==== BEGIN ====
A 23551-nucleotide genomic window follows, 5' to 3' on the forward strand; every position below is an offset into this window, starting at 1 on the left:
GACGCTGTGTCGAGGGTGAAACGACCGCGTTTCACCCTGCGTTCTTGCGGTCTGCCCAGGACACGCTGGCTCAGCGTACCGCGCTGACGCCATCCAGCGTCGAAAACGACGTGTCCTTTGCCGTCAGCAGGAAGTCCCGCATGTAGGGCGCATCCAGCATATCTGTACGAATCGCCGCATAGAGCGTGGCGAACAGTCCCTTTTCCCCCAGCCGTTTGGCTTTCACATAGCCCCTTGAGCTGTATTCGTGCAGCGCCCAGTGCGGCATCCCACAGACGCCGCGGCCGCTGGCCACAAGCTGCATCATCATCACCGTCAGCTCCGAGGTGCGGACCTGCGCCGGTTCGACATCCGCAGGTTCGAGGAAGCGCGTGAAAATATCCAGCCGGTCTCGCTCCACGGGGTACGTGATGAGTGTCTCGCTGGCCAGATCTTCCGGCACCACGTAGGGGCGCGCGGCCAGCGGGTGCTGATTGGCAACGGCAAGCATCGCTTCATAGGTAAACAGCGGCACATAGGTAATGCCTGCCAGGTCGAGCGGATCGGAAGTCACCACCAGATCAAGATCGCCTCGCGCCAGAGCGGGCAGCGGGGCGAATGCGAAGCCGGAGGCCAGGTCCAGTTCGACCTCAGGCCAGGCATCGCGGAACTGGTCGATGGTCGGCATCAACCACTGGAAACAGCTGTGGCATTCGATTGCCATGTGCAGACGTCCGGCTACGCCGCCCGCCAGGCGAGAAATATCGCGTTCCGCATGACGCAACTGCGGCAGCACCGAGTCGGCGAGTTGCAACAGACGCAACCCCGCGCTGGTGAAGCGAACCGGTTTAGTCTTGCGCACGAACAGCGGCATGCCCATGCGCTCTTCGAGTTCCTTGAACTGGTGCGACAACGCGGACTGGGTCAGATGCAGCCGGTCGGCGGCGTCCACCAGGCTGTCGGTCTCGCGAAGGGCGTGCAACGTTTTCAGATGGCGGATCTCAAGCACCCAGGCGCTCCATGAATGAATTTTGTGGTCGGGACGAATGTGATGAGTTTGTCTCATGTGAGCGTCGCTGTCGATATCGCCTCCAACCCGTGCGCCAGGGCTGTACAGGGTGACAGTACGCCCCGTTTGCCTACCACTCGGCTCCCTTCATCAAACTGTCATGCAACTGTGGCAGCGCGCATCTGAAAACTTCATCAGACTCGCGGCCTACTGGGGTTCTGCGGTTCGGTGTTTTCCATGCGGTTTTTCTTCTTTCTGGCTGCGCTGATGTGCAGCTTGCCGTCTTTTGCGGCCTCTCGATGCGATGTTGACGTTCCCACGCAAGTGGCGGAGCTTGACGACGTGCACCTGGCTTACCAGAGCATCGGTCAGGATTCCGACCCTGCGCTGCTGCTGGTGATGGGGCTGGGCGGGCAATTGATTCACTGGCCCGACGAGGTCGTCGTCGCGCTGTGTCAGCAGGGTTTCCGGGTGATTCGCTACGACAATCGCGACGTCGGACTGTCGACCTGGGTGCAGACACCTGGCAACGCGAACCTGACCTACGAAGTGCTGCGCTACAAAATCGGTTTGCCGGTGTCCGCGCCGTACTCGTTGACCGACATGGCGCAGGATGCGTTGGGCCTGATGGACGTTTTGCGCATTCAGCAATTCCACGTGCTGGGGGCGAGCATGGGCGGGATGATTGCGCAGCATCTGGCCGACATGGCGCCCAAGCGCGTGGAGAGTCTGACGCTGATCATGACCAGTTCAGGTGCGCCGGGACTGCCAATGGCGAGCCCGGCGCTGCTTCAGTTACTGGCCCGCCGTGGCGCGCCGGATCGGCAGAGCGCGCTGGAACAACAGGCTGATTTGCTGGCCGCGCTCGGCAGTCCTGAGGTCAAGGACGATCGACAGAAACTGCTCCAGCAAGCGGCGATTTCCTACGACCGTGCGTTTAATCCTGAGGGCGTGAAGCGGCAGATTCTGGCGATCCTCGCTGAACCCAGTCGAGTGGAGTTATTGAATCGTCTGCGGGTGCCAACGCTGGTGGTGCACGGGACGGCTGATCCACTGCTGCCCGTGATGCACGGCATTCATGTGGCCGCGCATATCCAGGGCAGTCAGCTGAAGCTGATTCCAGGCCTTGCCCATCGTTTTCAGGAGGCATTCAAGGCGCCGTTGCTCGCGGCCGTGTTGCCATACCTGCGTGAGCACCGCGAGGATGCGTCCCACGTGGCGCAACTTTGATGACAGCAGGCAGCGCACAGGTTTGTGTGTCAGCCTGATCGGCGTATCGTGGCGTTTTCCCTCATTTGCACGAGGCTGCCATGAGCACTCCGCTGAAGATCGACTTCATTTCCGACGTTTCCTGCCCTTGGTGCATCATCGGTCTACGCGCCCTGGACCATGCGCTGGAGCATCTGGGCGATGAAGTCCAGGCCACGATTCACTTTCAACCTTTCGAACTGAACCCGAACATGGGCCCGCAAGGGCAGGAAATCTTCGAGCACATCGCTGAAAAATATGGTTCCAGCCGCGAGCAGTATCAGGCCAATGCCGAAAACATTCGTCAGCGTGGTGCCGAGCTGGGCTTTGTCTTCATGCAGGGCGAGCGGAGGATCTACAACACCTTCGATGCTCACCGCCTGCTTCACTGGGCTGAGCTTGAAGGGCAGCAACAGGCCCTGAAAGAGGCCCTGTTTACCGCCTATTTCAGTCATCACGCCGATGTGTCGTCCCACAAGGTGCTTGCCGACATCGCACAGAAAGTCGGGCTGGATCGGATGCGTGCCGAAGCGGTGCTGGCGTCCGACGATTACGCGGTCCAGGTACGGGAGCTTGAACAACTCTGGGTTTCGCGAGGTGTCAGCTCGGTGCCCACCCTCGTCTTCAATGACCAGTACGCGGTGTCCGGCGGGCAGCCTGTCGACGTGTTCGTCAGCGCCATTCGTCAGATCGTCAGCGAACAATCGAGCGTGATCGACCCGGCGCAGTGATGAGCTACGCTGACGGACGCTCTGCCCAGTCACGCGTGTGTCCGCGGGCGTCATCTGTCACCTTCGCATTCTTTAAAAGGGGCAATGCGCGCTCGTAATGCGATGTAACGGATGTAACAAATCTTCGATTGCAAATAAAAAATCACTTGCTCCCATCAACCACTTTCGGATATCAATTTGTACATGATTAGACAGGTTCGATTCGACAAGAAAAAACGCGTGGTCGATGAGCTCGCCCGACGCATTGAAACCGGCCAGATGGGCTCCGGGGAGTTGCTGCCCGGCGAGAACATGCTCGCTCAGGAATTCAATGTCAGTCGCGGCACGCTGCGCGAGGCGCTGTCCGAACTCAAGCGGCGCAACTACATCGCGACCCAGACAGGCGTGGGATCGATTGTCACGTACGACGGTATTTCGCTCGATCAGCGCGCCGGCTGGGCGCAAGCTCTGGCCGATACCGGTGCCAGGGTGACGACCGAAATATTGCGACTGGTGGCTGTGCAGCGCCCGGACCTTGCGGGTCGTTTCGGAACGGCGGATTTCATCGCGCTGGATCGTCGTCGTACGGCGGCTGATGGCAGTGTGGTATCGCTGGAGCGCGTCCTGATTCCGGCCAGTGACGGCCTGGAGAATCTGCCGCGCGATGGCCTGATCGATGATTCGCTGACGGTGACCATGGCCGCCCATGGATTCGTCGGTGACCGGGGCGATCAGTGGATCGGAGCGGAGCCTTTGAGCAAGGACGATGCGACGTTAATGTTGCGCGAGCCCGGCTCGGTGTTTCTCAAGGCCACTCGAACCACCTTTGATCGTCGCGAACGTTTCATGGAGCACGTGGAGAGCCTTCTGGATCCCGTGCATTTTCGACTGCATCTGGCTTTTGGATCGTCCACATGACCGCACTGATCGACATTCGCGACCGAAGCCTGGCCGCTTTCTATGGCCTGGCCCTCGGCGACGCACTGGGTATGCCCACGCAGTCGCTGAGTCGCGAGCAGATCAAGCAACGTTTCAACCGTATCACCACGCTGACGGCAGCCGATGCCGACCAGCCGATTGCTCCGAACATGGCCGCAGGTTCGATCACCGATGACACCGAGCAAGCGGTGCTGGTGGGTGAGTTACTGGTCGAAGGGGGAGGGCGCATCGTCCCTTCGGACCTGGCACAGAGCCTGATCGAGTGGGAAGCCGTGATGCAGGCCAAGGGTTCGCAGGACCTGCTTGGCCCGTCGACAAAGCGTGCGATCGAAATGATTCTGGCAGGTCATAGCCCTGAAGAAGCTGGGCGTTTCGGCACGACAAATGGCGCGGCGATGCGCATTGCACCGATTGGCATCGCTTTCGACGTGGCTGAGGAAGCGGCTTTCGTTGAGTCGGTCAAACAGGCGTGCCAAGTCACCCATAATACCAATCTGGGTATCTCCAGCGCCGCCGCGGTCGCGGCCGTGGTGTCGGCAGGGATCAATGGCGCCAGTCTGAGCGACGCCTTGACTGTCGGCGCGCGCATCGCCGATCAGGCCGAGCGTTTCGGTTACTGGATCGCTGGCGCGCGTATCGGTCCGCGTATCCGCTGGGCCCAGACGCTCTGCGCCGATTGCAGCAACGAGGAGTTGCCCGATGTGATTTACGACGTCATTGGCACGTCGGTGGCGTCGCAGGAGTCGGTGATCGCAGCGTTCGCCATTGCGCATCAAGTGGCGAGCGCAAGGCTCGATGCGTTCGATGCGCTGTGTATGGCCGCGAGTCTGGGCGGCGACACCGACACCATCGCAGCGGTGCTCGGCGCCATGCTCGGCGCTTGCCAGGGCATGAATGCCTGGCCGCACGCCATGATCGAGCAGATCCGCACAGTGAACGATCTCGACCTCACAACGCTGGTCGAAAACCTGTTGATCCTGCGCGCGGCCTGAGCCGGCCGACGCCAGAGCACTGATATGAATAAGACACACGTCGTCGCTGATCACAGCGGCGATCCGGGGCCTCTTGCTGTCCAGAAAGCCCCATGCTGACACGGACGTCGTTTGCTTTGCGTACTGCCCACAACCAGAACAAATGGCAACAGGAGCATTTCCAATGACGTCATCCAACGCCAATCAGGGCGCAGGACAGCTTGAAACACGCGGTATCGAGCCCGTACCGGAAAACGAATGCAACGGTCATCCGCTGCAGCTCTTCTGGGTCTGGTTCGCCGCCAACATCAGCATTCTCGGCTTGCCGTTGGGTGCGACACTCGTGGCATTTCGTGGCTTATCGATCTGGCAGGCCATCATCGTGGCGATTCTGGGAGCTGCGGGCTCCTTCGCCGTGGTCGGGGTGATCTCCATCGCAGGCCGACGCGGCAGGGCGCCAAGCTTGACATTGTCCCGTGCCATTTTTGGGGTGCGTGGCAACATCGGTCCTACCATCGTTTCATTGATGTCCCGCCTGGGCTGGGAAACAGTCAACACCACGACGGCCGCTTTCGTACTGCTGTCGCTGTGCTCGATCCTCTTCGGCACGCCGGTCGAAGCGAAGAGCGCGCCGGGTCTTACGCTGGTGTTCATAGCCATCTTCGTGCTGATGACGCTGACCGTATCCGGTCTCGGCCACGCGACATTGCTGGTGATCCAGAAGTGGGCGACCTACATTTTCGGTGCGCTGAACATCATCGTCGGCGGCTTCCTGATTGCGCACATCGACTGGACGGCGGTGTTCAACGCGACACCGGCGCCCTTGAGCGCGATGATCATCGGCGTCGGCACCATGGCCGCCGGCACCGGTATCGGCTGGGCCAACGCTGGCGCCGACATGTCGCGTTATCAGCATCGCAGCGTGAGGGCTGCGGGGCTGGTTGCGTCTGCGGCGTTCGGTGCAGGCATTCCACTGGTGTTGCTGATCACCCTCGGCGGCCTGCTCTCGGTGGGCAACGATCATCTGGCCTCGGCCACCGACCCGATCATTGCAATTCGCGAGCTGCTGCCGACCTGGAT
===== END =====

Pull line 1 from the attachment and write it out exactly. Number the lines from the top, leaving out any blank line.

A 23551-nucleotide genomic window follows, 5' to 3' on the forward strand; every position below is an offset into this window, starting at 1 on the left: